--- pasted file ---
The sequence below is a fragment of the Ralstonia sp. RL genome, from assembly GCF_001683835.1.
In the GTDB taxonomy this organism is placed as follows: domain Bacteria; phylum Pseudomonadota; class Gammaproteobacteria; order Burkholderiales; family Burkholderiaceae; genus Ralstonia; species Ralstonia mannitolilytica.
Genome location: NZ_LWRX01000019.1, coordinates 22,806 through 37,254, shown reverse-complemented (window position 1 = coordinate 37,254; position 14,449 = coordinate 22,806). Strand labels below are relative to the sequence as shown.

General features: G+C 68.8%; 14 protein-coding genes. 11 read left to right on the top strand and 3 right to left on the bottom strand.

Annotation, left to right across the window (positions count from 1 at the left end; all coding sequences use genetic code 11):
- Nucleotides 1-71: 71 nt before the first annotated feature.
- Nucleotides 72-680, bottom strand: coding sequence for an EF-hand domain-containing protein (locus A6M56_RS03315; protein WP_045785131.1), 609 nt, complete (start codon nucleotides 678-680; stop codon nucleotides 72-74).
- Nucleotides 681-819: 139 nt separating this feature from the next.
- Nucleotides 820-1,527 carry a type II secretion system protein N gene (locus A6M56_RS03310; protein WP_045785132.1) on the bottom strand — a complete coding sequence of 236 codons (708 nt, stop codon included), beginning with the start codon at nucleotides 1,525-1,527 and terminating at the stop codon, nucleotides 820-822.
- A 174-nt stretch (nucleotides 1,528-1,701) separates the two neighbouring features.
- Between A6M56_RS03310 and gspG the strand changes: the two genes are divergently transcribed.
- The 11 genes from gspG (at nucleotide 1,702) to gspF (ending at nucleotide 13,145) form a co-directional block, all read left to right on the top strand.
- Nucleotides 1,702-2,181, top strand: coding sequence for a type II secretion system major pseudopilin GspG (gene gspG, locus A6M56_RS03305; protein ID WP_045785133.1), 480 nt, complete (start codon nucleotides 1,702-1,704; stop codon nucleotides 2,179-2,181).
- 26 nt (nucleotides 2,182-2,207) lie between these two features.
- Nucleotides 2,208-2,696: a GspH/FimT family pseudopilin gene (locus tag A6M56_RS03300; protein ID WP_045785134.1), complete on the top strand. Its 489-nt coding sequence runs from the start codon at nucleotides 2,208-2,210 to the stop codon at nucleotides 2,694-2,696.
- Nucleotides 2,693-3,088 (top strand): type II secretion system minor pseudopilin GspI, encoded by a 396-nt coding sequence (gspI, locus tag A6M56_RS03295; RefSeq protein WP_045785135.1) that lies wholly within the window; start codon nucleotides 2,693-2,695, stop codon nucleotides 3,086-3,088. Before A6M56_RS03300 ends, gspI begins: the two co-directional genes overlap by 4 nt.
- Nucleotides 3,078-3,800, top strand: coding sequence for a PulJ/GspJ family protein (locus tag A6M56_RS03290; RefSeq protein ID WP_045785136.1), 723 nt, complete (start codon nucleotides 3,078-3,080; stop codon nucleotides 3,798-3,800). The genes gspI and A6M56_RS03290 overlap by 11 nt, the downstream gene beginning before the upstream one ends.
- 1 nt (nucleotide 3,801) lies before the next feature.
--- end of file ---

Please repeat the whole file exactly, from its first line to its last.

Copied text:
The sequence below is a fragment of the Ralstonia sp. RL genome, from assembly GCF_001683835.1.
In the GTDB taxonomy this organism is placed as follows: domain Bacteria; phylum Pseudomonadota; class Gammaproteobacteria; order Burkholderiales; family Burkholderiaceae; genus Ralstonia; species Ralstonia mannitolilytica.
Genome location: NZ_LWRX01000019.1, coordinates 22,806 through 37,254, shown reverse-complemented (window position 1 = coordinate 37,254; position 14,449 = coordinate 22,806). Strand labels below are relative to the sequence as shown.

General features: G+C 68.8%; 14 protein-coding genes. 11 read left to right on the top strand and 3 right to left on the bottom strand.

Annotation, left to right across the window (positions count from 1 at the left end; all coding sequences use genetic code 11):
- Nucleotides 1-71: 71 nt before the first annotated feature.
- Nucleotides 72-680, bottom strand: coding sequence for an EF-hand domain-containing protein (locus A6M56_RS03315; protein WP_045785131.1), 609 nt, complete (start codon nucleotides 678-680; stop codon nucleotides 72-74).
- Nucleotides 681-819: 139 nt separating this feature from the next.
- Nucleotides 820-1,527 carry a type II secretion system protein N gene (locus A6M56_RS03310; protein WP_045785132.1) on the bottom strand — a complete coding sequence of 236 codons (708 nt, stop codon included), beginning with the start codon at nucleotides 1,525-1,527 and terminating at the stop codon, nucleotides 820-822.
- A 174-nt stretch (nucleotides 1,528-1,701) separates the two neighbouring features.
- Between A6M56_RS03310 and gspG the strand changes: the two genes are divergently transcribed.
- The 11 genes from gspG (at nucleotide 1,702) to gspF (ending at nucleotide 13,145) form a co-directional block, all read left to right on the top strand.
- Nucleotides 1,702-2,181, top strand: coding sequence for a type II secretion system major pseudopilin GspG (gene gspG, locus A6M56_RS03305; protein ID WP_045785133.1), 480 nt, complete (start codon nucleotides 1,702-1,704; stop codon nucleotides 2,179-2,181).
- 26 nt (nucleotides 2,182-2,207) lie between these two features.
- Nucleotides 2,208-2,696: a GspH/FimT family pseudopilin gene (locus tag A6M56_RS03300; protein ID WP_045785134.1), complete on the top strand. Its 489-nt coding sequence runs from the start codon at nucleotides 2,208-2,210 to the stop codon at nucleotides 2,694-2,696.
- Nucleotides 2,693-3,088 (top strand): type II secretion system minor pseudopilin GspI, encoded by a 396-nt coding sequence (gspI, locus tag A6M56_RS03295; RefSeq protein WP_045785135.1) that lies wholly within the window; start codon nucleotides 2,693-2,695, stop codon nucleotides 3,086-3,088. Before A6M56_RS03300 ends, gspI begins: the two co-directional genes overlap by 4 nt.
- Nucleotides 3,078-3,800, top strand: coding sequence for a PulJ/GspJ family protein (locus tag A6M56_RS03290; RefSeq protein ID WP_045785136.1), 723 nt, complete (start codon nucleotides 3,078-3,080; stop codon nucleotides 3,798-3,800). The genes gspI and A6M56_RS03290 overlap by 11 nt, the downstream gene beginning before the upstream one ends.
- 1 nt (nucleotide 3,801) lies before the next feature.